Every 10 seconds the instruments sample temperature, humidity, wind speed, wind direction and ozone levels. We raise and lower the blimp and about 5 metres a minute, slowing down when we reach an interesting height. This height is determined by a Sodar (an upward looking sonic sounder, working on similar principals to a RADAR) which reveals temperature differences in the air above the station, revealing warmer 'layers' that have arrived from the coast.

Kirsty shows Dean the controls

The Blimp can reach about 500m! Yesterday we flew for about three hours, reaching 250m and got good results.

Phew, that was probably the biggest post so far! Tune in next week for more climate saving antics...

Monday, August 20, 2007

Ant's IceBar

The old ice bar is too well buried to use anymore. But Ant, Dean and Richard have been busy digging in secret, and created this little venue for Saturday night refreshments!

The Ice Bar

Inside the lounge

Got the colours right!

After a good play with RAW on the Nikon, this is what the sky really looks like in the mornings.

Orange horizon, purple sky.


Click here for more

Saturday, August 18, 2007

A Spring Morning

Nice moody mist

Work picks up

One of the main reasons for having over-wintering teams based in Antarctica is to study changes in the local climate that take place in the Austral spring. My department is interested in two media favorites - global warming and the hole in the ozone layer. Global Warming is studied by analysing trends in long term records (which we've kept ticking over through the winter), but Ozone levels stay pretty much constant across the year, save for a big drop in the southern spring. One research area is the chemical interaction between the southern ocean and the lower atmosphere (more here).

What this means to us is a busy time getting instruments ready for deployment. Most of this falls to Neil, our atmospheric chemist, but I've been covering for Jules by preparing the solar/wind generator power system. It's an interesting and well built little system comprising a controller/data-logger for each of the three wind generators, all sending data back to a central logger. This lot will be deployed at Precious Bay, about 10km away to monitor ozone levels at the coast.

Wind generator controllers (L) and logger enclosure (R)

We're also chasing Ozone on the Simpson. But rather than looking across, we're going straight up using a set of mirco-instruments mounted on a helium filled blimp. This experiment begins with setting up the Weather Haven, where the kit is stored between flights. A nice day made for plenty of volunteers.

The weather haven goes up

It's been flat out, but there's still been time for a laugh. Ant, our ever cheerful chef, turned 30 last week and wanted to go camping. Un-deterred by the cold, seven of us grabbed survival bags and headed into the grounds.

Ant celebrates his 30th

It was about -40C with a bit of wind, but nowhere near as much snow as the photo suggests (the flash picks up on really tiny particles in the air). It was a bit cold when we toasted Ant's birthday with some perfectly chilled champaign, but I soon warmed up when wedged in the down-filled warmth of the survival bag.

Bivi-ing in the garden

Today is gash-day, bringing the delights of domestic chores at the weekend. And so life swings back from Polar Hero (TM) to housewife!

Monday, August 13, 2007

Nice days again

The day after a blizzard is always the best. Lots of soft snow, perfect winds and warm temperatures make for great kiting. I was also woken up by sunlight for the first time. That made me happy.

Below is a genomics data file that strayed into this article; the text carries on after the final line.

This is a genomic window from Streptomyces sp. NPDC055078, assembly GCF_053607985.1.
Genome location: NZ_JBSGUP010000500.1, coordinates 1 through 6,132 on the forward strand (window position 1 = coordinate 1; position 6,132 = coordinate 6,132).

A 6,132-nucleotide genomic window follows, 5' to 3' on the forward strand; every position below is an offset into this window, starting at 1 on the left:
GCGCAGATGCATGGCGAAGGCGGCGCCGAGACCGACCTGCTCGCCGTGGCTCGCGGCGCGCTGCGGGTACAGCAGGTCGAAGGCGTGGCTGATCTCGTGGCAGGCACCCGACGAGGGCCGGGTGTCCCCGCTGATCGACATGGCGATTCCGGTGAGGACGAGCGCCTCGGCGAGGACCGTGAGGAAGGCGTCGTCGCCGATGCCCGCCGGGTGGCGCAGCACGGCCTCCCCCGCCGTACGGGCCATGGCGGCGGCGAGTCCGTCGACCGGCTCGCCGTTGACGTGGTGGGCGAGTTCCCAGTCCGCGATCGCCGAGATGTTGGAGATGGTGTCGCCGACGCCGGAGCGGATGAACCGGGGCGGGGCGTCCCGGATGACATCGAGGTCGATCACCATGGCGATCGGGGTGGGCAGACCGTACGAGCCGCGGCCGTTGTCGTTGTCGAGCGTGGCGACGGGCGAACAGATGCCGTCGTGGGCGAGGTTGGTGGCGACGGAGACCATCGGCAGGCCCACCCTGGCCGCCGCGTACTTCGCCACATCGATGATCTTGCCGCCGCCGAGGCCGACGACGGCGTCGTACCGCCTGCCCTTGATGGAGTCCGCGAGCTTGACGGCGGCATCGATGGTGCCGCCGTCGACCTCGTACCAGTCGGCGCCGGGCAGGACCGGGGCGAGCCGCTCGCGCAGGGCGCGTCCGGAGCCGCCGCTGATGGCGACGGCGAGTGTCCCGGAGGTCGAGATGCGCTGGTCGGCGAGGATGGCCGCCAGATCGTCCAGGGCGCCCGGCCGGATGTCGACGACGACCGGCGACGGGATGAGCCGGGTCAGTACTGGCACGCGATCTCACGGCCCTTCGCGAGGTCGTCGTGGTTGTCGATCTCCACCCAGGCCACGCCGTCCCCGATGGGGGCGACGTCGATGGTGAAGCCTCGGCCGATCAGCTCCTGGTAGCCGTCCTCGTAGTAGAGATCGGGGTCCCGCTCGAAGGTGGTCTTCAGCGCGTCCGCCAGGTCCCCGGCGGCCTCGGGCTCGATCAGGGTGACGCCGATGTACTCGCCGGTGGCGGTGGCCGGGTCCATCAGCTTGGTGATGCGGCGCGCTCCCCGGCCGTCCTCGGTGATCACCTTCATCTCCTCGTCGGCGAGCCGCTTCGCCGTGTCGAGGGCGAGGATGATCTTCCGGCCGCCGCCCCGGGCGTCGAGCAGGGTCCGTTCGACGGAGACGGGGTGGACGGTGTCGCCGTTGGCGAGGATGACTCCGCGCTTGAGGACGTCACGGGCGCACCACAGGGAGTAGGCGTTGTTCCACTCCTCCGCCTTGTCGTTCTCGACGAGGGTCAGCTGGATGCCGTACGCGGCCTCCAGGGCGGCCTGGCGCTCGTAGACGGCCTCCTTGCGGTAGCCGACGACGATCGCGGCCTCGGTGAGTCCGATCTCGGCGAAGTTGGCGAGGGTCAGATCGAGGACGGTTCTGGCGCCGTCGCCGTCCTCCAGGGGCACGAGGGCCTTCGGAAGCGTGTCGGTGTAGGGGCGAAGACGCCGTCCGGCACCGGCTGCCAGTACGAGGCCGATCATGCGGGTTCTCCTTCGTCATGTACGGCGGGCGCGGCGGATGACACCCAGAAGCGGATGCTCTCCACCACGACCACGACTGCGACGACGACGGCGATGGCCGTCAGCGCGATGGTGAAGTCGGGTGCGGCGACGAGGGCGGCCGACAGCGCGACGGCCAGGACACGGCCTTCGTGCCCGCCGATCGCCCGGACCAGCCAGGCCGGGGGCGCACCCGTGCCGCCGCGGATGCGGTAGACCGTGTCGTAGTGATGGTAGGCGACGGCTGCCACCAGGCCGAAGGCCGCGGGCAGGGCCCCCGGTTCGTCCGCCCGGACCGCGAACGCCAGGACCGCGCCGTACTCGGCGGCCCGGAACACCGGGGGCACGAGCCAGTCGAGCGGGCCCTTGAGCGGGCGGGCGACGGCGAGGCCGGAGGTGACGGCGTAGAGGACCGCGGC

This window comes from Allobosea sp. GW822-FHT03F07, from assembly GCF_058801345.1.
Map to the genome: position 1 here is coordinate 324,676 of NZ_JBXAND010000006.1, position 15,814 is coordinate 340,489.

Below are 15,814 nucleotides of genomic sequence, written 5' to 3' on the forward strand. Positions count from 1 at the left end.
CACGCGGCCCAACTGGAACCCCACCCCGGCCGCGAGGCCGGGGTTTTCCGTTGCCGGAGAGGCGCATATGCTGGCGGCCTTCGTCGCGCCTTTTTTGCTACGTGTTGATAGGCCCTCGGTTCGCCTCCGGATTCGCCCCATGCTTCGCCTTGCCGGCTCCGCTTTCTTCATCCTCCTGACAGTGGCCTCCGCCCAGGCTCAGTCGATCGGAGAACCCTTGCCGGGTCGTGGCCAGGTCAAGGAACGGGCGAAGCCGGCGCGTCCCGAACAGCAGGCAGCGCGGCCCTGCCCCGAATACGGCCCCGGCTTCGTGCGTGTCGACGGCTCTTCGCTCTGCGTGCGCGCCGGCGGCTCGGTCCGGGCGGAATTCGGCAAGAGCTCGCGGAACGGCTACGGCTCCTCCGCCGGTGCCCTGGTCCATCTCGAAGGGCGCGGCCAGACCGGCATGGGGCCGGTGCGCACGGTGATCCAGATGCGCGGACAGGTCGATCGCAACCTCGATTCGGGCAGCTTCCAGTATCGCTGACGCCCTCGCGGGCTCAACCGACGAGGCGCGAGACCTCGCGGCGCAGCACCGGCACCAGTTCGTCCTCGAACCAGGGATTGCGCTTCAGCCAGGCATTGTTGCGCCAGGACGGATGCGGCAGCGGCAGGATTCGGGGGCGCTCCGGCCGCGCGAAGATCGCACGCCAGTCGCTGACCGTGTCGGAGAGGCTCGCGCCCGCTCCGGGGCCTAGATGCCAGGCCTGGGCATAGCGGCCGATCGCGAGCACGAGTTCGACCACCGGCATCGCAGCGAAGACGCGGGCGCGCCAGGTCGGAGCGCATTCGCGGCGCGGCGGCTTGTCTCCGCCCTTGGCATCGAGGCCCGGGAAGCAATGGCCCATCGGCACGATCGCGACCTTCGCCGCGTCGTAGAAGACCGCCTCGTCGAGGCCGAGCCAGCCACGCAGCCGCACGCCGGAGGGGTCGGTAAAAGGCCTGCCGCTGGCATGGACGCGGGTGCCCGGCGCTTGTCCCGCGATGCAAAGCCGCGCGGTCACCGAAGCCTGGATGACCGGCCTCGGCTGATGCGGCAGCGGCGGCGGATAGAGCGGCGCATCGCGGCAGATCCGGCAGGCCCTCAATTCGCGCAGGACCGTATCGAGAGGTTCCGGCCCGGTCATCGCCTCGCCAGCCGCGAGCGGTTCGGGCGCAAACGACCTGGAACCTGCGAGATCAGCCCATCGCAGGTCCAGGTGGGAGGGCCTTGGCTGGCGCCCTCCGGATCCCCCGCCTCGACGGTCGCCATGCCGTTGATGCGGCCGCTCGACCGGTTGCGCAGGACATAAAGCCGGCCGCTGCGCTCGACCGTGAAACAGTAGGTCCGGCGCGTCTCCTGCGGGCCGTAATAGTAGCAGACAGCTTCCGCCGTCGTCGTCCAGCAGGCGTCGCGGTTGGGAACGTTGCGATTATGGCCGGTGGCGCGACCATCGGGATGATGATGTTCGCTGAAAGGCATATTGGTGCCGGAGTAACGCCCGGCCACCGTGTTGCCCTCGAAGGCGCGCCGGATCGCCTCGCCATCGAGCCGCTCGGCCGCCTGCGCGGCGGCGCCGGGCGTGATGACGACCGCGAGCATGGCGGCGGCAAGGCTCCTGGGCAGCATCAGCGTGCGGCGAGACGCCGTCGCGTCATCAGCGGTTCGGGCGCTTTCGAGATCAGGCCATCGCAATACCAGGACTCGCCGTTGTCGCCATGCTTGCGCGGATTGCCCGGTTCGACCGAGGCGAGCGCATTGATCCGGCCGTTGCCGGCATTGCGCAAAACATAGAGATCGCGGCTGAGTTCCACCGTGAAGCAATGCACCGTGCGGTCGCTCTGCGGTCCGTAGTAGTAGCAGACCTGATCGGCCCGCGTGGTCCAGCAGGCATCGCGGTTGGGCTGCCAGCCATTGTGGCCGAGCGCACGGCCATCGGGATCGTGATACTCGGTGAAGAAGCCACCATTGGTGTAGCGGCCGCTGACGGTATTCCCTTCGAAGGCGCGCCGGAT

Saturday, August 11, 2007


Blizzard. Two nice days. Blizzard again... It's getting samey and it's getting annoying!
  • Battling out to the melt tank, goggles misted and frozen seconds from the door!
  • Picking up a shovel and getting whacked by so much static electricity it flies from your hand!
  • Having to dig out more snow to find the hatch than would actually be required to fill the tank!
  • Jarring arms by hitting rock hard ice (coz frozen goggles reduce visibility to something like a steamed up car)!
  • Overheating!
It's not all Club 18-30 on ice.

Some things really annoy me.

Rant over.

Here comes the sun!

After over 100 days absence, the sun is back!

After 100 days, it's back

No two computer models agreed on the exact date of 'sunrise', so we held a sweep-stake on the time of its exact return. Yesterday, last week's blizzard had settled down bringing excellent visibility and a defined glow on the horizon as I walk back from the Simpson for lunch. After the meal, a heated argument arose between those still in the bets as to whether a mere glimpse of the sun was enough, or did the whole disk need to be visible for a win? Eventually astrophysicists and meteorologist agreed that a glimpse would suffice, and Tamsin won.

Freezing for Queen and country.

Being one of the last outposts of the British Empire, we couldn't let such an occasion pass without some pomp and ceremony. So in BAS tradition, Jim, the youngest member of the team, made a short speech about surviving the dark period and best wishes for the busy work ahead, then hoisted a new flag.

Festivities continued into the evening, with Ant putting on his most extreme BBQ yet, grilling steaks in the -40s. It's not worth risking beers outside - they freeze in seconds!

Tuesday, August 07, 2007

Damn Weather (Updated)

After a few nice days, the weather's back to its old gale force, snow everywhere self. I guess this is the Antarctic equivalent of having a few nice days in March, only for April till July to be miserable and wet.

C'mon sun! I've got a bet on you showing by the end of this week!


What a night. The maximum (10min average) wind speed reached just short of 60 knots, rocking the building enough to upset both sea-sickness sufferers and the fire alarm! But, as I lay trying to get back to sleep after the 3am alarm, I thought the building's motion more like a train than a ship.

It's dropping off now.

Monday, August 06, 2007

The guitar is finished!

Had a great weekend. Saturday was my Met Day, but as a visit to the CASLab was called for, we incorporated it in a pleasant run round the perimeter. We covered the 8ish Km in 52mins including a 10min stop, making a new record thanks to the firm snow. Hopefully we'll get it under 40mins as the light improves.

Sunday was a good kiting day with many people venturing out for the first time since before winter. There's been a big buildup of snow forming wind-scooped trenches behind barrels to test the skills. A gentle 13knots blew from the east, but the hard snow made for quick enough riding. Unluckily Jules suffered an annoying skis-crossed-when-taking-off mishap meaning a nasty twist to his ankle and a trip to Richard's X-ray machine.

Today I've been a busy boy and have finished the guitar. Here it is:

The world's only dog-sledge guitar?

One Happy Rocker!